The Electric Cello Buying Guide -- 7 Key Shopping Considerations
The selection among solid-body electric cellos is a bit more limited than that of electric violins but cellists nevertheless have several great options to choose from. There are several important factors to consider when shopping for a solid body electric cello, including:
- Physical points of reference
- Pickup, onboard electronics and the resulting tone
- Number of strings
- Headphone jack/preamp for practice
- Fretted or non-fretted fingerboard
We will outline these important factors and help you figure out which features are most important for your needs and ultimately narrow your selection to the best cello for your needs and budget.
Given their seated playing position, cellists tend to require (or at least be more comfortable with) an instrument that touches all the same points of contact as an acoustic cello. These points include the lower bouts where the knees may touch, the base of the neck where the thumb rests in middle positions, the back of the cello near the base of the neck where it rests against the chest, and the upper bout/shoulder of the cello body.
Although these points of contact aren't necessary for all players and cellists can often get used to playing without them, generally speaking, most cellists will feel more comfortable the more of these points of contact their electric has. With that in mind, here is a list of cello models from most familiar to least familiar in terms of feel:
- Bridge Draco -- full body with all traditional points of contact; traditional endpin
- Yamaha SVC-110 -- full-sized body outline with all points of contact; traditional endpin
- Yamaha SVC-210 -- compact design retains knee bouts, shoulder bout and chest rest; traditional endpin
- Yamaha SVC-50 -- compact design retains knee bouts, shoulder bout and chest rest; traditional endpin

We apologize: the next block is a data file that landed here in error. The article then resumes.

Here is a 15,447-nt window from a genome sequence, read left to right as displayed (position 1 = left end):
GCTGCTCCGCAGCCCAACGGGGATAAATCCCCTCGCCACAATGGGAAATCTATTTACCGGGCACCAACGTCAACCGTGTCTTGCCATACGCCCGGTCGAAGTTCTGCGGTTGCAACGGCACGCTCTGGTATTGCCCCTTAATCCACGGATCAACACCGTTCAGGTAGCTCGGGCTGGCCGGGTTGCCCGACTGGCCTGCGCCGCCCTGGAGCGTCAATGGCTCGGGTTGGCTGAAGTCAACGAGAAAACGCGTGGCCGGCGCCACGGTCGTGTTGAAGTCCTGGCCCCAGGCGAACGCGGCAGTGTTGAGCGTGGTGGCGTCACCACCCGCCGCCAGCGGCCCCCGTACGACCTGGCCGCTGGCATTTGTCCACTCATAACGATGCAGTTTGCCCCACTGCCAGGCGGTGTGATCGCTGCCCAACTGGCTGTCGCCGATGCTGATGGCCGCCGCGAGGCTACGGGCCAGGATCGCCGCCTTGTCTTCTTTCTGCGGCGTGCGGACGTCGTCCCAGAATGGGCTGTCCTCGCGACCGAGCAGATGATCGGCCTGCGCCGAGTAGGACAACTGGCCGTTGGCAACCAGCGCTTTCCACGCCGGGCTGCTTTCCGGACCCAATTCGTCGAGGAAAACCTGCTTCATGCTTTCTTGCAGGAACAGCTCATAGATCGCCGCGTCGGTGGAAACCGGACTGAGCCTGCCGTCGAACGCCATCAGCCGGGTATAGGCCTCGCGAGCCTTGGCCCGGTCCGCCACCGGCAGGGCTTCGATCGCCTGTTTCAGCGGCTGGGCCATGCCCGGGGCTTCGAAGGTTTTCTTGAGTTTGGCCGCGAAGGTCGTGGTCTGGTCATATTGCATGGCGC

- NS Design WAV-series, NXTa-series and CR-series* -- slim body design has no knee or shoulder bout indicators; small pin in neck indicates thumb stop; uses included fully-adjustable tripod stand instead of a traditional endpin.
- Wood Violins 'Cobra' (special order only--please call) -- designed to be played standing up using a proprietary adjustable harness, the Cobra cello is great for performers who want to be mobile on stage, but it lacks an endpin as well as all the physical reference points for seated playing.
*NS Design makes an optional endpin kit that provides a traditional endpin and points of contact for the knees and chest, plus a shifting indicator at the shoulder bout position. There is also an optional small wooden thumb stop that adheres to the back of the neck of the NS Design.
**NS Design also makes a shoulder strap harness that fits their cellos. It is an optional add-on that allows the player to comfortably play standing or even walking with the attachment resting stably against their torso and holding the instrument away from the body at a proper angle.
One major advantage of the solid body electric cello is that since it does not rely on acoustical properties for tone production, the body of the cello can be far more compact. The benefit here is keeping the instrument lighter in weight and more stowable in cars, planes, tour buses, or for home storage. Some cellos we carry are designed to be very small even while playing, while others break down or fold up from playing size to become smaller in storage.